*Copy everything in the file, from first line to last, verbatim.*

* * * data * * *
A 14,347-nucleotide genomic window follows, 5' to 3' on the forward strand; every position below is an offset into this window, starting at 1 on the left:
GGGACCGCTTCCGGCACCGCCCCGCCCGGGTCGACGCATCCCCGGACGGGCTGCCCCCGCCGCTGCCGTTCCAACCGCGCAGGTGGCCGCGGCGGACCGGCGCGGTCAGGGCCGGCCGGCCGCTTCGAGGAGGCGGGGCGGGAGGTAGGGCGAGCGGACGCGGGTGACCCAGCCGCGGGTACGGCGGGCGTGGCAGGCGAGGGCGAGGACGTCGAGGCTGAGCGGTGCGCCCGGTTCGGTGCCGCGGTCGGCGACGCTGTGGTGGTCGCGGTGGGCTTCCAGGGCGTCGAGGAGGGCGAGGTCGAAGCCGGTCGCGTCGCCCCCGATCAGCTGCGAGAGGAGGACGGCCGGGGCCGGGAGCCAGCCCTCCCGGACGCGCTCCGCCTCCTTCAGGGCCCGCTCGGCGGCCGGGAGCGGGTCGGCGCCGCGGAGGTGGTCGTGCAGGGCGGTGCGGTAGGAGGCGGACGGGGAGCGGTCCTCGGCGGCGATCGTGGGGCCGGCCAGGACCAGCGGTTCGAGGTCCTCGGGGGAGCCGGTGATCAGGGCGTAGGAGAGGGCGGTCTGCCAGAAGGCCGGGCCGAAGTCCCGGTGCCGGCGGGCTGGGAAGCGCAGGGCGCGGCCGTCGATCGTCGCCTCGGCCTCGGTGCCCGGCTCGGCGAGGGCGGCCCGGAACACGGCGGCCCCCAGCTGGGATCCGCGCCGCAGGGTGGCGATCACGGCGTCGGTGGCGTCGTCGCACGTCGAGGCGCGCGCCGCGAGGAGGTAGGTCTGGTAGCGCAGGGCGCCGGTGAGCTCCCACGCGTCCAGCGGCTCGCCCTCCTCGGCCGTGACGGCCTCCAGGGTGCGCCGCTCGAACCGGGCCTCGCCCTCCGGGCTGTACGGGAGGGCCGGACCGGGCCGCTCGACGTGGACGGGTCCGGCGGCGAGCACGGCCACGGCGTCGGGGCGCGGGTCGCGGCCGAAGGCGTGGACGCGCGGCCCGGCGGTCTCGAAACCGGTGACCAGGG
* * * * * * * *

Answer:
A 14,347-nucleotide genomic window follows, 5' to 3' on the forward strand; every position below is an offset into this window, starting at 1 on the left:
GGGACCGCTTCCGGCACCGCCCCGCCCGGGTCGACGCATCCCCGGACGGGCTGCCCCCGCCGCTGCCGTTCCAACCGCGCAGGTGGCCGCGGCGGACCGGCGCGGTCAGGGCCGGCCGGCCGCTTCGAGGAGGCGGGGCGGGAGGTAGGGCGAGCGGACGCGGGTGACCCAGCCGCGGGTACGGCGGGCGTGGCAGGCGAGGGCGAGGACGTCGAGGCTGAGCGGTGCGCCCGGTTCGGTGCCGCGGTCGGCGACGCTGTGGTGGTCGCGGTGGGCTTCCAGGGCGTCGAGGAGGGCGAGGTCGAAGCCGGTCGCGTCGCCCCCGATCAGCTGCGAGAGGAGGACGGCCGGGGCCGGGAGCCAGCCCTCCCGGACGCGCTCCGCCTCCTTCAGGGCCCGCTCGGCGGCCGGGAGCGGGTCGGCGCCGCGGAGGTGGTCGTGCAGGGCGGTGCGGTAGGAGGCGGACGGGGAGCGGTCCTCGGCGGCGATCGTGGGGCCGGCCAGGACCAGCGGTTCGAGGTCCTCGGGGGAGCCGGTGATCAGGGCGTAGGAGAGGGCGGTCTGCCAGAAGGCCGGGCCGAAGTCCCGGTGCCGGCGGGCTGGGAAGCGCAGGGCGCGGCCGTCGATCGTCGCCTCGGCCTCGGTGCCCGGCTCGGCGAGGGCGGCCCGGAACACGGCGGCCCCCAGCTGGGATCCGCGCCGCAGGGTGGCGATCACGGCGTCGGTGGCGTCGTCGCACGTCGAGGCGCGCGCCGCGAGGAGGTAGGTCTGGTAGCGCAGGGCGCCGGTGAGCTCCCACGCGTCCAGCGGCTCGCCCTCCTCGGCCGTGACGGCCTCCAGGGTGCGCCGCTCGAACCGGGCCTCGCCCTCCGGGCTGTACGGGAGGGCCGGACCGGGCCGCTCGACGTGGACGGGTCCGGCGGCGAGCACGGCCACGGCGTCGGGGCGCGGGTCGCGGCCGAAGGCGTGGACGCGCGGCCCGGCGGTCTCGAAACCGGTGACCAGGG